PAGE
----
“There’s no clear ‘good guy’ and ‘bad guy’ in Partition,” she offered, “The lives that were lost are on everyone’s hands. It's a different kind of story in that way, it showcases the best and worst of humanity.”
The scars Partition inflicted on South Asia are still sore and tender today, as the history is blanketed in stories of violence and cruelty inflicted by both Hindus and Muslims. Such themes are tricky to weave into a novel intended for a middle-grade audience, but Hiranandani feels striking a balance is as necessary as being forthright about true events with young readers, even if they can be difficult to understand and, in some cases, uncomfortable.
“The parent in me has a desire to protect kids from these themes, but I also feel I must be truthful about the extraordinary violence,” she explained, “I wanted to touch on some of these truths, but I also did not want to create something traumatizing for readers. It’s about balance: children can understand much more than many grown-ups think. Kids have a lot of questions about why these things happen, what happens to the people involved, and they want to talk about it. There are boundaries, certainly—some readers will feel the content is just right, some won’t, and some will even think I haven’t gone far enough, but I hit the note I wanted to hit in the book.”
Today’s children all over the world continue to face unique and ever-evolving challenges, and Hiranandani hopes Nisha’s journey and bravery can serve as an example and an inspiration for her audience.
“When I first read about LitWorld’s 7 Strengths, I was checking off all of these aspects in Nisha’s journey. Not just one—all struck a chord,” Hiranandani explained.
“For Belonging, Nisha is losing her home, and is wondering what her new home is going to be, where and how she fits in to this new country and how she can possibly reconcile and merge her multiple identities. And her Courage is obvious: she discovers how brave she is, walking through the desert and pushing forward despite intense hardship. She finds the Confidence to be herself, to use her voice out loud and in her diary. And there’s a lot of Hope. Partition can seem so sad and hopeless, but then there’s incredible stories of Kindness scattered throughout its history that are so important to highlight, because these are the stories that keep us going and help us connect to what is best about being human.”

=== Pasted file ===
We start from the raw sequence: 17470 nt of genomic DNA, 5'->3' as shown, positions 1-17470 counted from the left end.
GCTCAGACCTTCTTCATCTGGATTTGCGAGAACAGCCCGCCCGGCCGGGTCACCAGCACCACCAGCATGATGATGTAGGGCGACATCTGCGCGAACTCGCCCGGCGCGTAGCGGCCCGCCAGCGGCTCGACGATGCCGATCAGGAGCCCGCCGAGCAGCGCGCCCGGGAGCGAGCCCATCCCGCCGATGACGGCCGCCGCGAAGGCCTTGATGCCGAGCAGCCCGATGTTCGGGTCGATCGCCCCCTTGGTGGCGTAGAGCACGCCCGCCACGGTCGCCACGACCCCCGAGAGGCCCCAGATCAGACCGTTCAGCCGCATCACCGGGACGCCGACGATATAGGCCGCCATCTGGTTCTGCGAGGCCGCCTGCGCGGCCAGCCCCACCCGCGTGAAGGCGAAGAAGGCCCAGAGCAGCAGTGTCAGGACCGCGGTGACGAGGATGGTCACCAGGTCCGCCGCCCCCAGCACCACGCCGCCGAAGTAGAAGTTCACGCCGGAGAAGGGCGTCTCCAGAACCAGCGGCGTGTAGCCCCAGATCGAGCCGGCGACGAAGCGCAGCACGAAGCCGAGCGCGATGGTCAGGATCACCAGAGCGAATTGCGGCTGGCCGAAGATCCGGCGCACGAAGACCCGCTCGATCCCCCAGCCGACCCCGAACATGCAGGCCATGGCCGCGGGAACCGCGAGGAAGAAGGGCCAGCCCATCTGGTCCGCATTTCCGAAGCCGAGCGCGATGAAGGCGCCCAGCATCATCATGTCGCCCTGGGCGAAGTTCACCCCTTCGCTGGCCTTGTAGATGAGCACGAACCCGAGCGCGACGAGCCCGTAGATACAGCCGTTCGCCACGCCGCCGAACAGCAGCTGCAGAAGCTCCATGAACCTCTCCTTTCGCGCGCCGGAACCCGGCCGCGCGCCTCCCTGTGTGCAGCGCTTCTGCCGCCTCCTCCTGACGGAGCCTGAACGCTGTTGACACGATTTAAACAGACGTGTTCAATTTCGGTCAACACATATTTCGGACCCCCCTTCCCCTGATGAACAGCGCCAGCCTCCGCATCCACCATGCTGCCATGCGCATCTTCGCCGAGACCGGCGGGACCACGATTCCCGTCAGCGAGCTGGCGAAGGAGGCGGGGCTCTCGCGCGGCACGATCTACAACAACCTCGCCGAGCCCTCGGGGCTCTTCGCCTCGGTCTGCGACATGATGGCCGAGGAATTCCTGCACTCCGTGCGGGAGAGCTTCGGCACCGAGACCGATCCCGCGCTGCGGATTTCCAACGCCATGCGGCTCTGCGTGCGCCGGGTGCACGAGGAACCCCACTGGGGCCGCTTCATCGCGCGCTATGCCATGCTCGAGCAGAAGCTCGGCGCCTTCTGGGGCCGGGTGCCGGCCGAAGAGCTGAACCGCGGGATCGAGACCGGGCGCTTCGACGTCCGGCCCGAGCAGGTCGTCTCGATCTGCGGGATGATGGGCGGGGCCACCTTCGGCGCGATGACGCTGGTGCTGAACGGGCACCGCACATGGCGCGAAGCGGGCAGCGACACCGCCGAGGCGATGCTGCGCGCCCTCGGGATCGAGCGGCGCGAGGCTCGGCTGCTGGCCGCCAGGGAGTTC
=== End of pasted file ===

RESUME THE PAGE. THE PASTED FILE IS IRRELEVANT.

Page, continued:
The history is rooted in the mid-20th century, but part of the urgency Hiranandani feels to deliver this story to modern audiences comes from how much the events of Partition resonate and ring true with today’s culture and society.
“I’m in awe of the strength of Emma González and the other young survivors of the recent shooting in Parkland, Florida,” she said, “When you go through something traumatic, you are forced to rely on yourself in a way you didn't know you could. Nisha always feels like she’s not brave enough, but at the end, she realizes that she’s much braver than she thought she was or could be. She finds a new space for courage because she’s forced to.”
“I wish all children and young girls could be shown how powerful they really are, and I wish they didn't have to discover it through trauma. I hope a young girl reading my book will understand that simply going through life, no matter the obstacles, and pushing through, is itself a courageous act.”
Hiranandani continued: “People are opening their eyes to a ‘diverse diversity’—a multitude of stories from all around the world. Partition is being taught now, from what I hear, more than ever before. People understand that it can be a useful piece of history to learn about.”
“[The Night Diary] can teach you about India and Partition, but also, the story is specific, and the more specific a story is, the more universal and relatable it is. Nisha has a doll, she argues with her brother, she has questions and feelings that any kid can relate to. When you hear about someone who is a refugee as a kid, or you learn about a war or a divisive moment in history, it’s always made up of these very specific people and homes and lives that are universal. I wanted to humanize the story as much as possible. In doing so, it makes the history and characters less ‘othered,’—readers without a South Asian heritage can still relate to Nisha; they can think, ‘I know what it’s like to wish I had more friends,’ or, ‘I know what it feels like to be shy in school,’ and ‘in a way, she’s just like me.’”
“Empowering children to tell their own stories is vital,” Hiranandani concluded, “Nisha is a child who never thought she could do it, but she is made forever stronger because she does.”
Veera Hiranandani is the author of The Night Diary (Dial), The Whole Story of Half a Girl (Yearling), which was named a Sydney Taylor Notable Book and a South Asian Book Award Finalist, and the chapter book series, Phoebe G. Green (Grosset & Dunlap). She earned her MFA in fiction writing at Sarah Lawrence College. A former book editor at Simon & Schuster, she now teaches creative writing at Sarah Lawrence College's Writing Institute and is working on her next novel.